If you suffer from acid reflux, you know how uncomfortable it is.
Something as simple as a soda or cup of coffee can cause a flare-up that lasts for hours. You can’t eat spicy foods or a midnight snack without paying the price in the middle of the night. Sometimes, you’re too uncomfortable to lay down.
Not only can acid reflux lead to bloating and indigestion, but it could also be affecting you in ways you don’t even realize. For instance, did you know that acid reflux can also play a significant role in snoring? Once you understand how reflux works, it’s easy to see why.
What Is Acid Reflux?
Acid reflux occurs when acid from the stomach flows back into the esophagus causing irritation and burning pain. It happens when the ring of muscle at the bottom of the esophagus, or esophageal sphincter, relaxes too often or at the wrong time and allows acid to escape.
There are a lot of things that can cause acid reflux including obesity, eating spicy or acidic foods, drinking carbonated beverages, and even smoking. Some people suffer from occasional bouts of acid reflux, but when it occurs two or more times a week, it usually means you have gastroesophageal reflux disease or GERD.
How Does Acid Reflux Affect Snoring?
While snoring can result from any amount of acid reflux, it’s the repetitive nature of GERD that can really cause problems.
During the day, acid reflux happens when you’re walking around or sitting at your desk. Either way, gravity is on your side. Stomach acid usually only reaches mid-chest before gravity pulls it back down to your stomach.
Bedtime is a different story. Because you’re lying horizontally, gravity isn’t on your side. When reflux happens at night, acid can actually travel all the way up your esophagus to the back of your throat and soft palate.
When this happens, the acid irritates the back of the throat and soft palate. This causes the tissue to swell slightly. The airway narrows, and vibration increases, and you start snoring.
If you suffer from occasional reflux, you may only have this problem every so often when you have a flare-up. That said, if you suffer from GERD, there’s a chance that chronic reflux has led to chronic snoring. The more often the soft tissue in the back of your throat is exposed to acid, the more damage occurs. This leads to further obstruction and increased snoring.
How to Prevent Acid Reflux when Sleeping
There are some things you can do to prevent or limit acid reflux at night. Interestingly, a lot of the common suggestions for getting acid reflux under control are the same things that you can do to stop snoring: lose weight, avoid alcohol, and stop smoking.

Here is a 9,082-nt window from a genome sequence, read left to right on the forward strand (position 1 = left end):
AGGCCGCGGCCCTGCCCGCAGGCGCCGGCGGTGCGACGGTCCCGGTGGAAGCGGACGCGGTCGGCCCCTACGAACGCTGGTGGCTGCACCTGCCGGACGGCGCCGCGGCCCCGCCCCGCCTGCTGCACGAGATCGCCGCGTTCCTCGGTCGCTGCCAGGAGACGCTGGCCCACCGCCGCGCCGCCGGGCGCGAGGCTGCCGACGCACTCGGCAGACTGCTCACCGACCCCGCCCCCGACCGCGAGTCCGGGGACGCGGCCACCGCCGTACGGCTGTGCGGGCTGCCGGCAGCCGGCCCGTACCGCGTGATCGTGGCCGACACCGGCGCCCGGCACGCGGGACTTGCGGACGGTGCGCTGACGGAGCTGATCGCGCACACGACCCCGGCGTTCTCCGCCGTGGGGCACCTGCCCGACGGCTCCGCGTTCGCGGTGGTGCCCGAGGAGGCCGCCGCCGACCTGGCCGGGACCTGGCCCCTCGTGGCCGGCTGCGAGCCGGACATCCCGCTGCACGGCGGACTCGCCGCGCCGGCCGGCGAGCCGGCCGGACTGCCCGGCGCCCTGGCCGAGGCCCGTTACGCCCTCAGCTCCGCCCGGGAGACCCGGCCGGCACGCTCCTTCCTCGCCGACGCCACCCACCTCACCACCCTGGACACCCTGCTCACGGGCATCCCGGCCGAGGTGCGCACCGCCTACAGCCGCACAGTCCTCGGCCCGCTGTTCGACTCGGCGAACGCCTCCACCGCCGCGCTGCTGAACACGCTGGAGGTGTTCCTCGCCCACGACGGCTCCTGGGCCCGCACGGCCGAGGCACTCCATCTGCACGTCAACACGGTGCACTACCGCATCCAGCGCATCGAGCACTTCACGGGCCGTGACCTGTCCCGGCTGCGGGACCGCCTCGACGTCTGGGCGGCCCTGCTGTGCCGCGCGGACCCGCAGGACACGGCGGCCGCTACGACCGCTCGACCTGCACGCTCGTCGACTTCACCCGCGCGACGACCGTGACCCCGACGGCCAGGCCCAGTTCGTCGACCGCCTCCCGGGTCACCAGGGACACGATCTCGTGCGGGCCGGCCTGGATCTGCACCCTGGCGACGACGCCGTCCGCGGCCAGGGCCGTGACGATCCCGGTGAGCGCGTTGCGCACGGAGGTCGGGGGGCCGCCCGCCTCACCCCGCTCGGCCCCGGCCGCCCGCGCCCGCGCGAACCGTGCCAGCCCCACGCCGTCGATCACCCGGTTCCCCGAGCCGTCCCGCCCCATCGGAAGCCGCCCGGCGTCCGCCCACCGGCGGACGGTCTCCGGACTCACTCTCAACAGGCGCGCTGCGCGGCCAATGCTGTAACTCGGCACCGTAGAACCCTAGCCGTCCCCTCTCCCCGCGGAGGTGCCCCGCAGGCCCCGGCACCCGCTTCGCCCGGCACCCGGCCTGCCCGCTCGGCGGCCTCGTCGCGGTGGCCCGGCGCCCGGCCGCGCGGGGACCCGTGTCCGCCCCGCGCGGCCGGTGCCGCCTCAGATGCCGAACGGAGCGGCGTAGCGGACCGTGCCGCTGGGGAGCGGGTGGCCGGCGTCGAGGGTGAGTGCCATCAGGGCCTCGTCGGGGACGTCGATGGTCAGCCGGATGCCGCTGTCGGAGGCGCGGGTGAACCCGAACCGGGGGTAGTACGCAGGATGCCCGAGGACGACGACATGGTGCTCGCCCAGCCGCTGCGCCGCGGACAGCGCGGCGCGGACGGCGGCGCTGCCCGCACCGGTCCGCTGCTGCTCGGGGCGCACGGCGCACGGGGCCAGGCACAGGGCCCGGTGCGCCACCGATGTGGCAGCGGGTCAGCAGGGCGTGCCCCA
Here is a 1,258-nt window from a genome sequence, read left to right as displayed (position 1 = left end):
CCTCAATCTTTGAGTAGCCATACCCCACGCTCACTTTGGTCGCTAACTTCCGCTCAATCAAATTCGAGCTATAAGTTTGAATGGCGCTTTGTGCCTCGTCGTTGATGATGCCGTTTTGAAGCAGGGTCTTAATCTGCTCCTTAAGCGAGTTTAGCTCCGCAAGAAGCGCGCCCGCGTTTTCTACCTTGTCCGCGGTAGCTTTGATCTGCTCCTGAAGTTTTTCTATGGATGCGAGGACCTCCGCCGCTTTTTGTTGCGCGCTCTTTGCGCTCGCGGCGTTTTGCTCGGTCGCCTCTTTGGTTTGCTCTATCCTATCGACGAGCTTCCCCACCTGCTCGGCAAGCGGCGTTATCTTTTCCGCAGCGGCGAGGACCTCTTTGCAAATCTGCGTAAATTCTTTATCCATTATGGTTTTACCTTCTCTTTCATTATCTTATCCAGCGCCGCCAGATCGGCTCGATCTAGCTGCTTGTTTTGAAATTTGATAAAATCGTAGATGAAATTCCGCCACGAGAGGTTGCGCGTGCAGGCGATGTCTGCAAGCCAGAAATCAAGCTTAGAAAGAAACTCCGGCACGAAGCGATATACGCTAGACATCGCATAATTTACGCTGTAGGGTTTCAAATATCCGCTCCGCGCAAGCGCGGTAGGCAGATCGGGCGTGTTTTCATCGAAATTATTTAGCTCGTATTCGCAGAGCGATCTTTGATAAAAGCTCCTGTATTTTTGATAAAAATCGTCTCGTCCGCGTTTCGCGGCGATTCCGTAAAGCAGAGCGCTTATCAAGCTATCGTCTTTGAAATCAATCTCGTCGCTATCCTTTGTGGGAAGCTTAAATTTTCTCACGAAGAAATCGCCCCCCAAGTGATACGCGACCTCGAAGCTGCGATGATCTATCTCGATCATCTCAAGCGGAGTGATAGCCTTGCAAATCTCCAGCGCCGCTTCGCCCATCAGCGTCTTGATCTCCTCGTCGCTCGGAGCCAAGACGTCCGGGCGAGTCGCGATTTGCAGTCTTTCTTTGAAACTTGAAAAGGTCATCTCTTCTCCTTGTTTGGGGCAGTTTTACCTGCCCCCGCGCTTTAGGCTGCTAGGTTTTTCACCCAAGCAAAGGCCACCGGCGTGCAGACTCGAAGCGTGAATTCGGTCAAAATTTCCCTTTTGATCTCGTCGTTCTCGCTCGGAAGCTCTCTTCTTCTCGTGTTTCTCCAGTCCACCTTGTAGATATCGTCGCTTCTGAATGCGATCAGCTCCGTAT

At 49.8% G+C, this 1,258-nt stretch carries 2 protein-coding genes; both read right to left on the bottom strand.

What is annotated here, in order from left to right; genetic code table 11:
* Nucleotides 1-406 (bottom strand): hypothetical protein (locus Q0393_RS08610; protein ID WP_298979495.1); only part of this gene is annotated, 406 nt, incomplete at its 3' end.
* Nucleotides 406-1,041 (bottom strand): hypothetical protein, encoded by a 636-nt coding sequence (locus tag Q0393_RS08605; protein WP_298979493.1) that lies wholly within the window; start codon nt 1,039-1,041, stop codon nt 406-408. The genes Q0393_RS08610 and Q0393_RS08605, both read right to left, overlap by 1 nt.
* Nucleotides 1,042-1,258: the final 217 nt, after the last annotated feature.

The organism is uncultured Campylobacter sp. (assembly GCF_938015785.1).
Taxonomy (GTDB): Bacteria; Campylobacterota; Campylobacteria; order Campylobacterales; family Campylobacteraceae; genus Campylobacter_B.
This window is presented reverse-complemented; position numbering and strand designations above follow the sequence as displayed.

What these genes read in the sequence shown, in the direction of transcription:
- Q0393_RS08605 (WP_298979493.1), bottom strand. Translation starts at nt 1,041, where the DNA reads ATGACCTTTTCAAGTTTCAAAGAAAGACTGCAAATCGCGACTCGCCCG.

While getting acid reflux under control is certainly possible with long-term lifestyle changes, what do you do when it’s the middle of the night, and you need a quick fix?
One thing you can do is use an anti-snore pillow. Some monitor your sleep and snoring through an app. This can help you figure out patterns, like whether you snore more after a late-night snack or if the heartburn you get after eating pizza is causing problems into the night. If you can pinpoint the cause, you can avoid it.
Sleeping at an incline is another quick fix. By elevating your head and shoulders, you can use gravity to your advantage to prevent reflux from reaching the back of your throat, thus preventing the irritation that causes you to snore. A lot of people who suffer from reflux at night sleep upright in a recliner. That is an option, but a simple wedge-shaped pillow should be enough to do the job.
Another thing you can do is change your position. Laying on your left side has been shown to alleviate heartburn symptoms. Whatever you do, do not sleep flat on your back or your right side. Both have been shown to increase nighttime reflux.
The Answer You Never Expected
If you suffer from acid reflux and you snore, you might never have thought that the two could be related. The truth is there may be a direct correlation.
The simple act of lying flat while you sleep is enough to lead to problems. Without gravity to stop it, acid can reach your soft palate, causing irritation and eventually obstruction.
If you’ve tried everything to stop snoring and nothing seems to be working, it just might be your stomach. Lifestyle changes can be a long-term solution, but when you need fast relief, there are some simple things you can try. Sometimes, all it takes is changing your position or using the right pillow to get relief.
Chief editor here at Snore Nation and a proud father of two cool boys. I am a reformed snorer, a reformed smoker, a reformed overeater, a reformed city dweller and a reformed workaholic stress monster on the mission to share my insider tips to restore that quality sleep for you and your partner!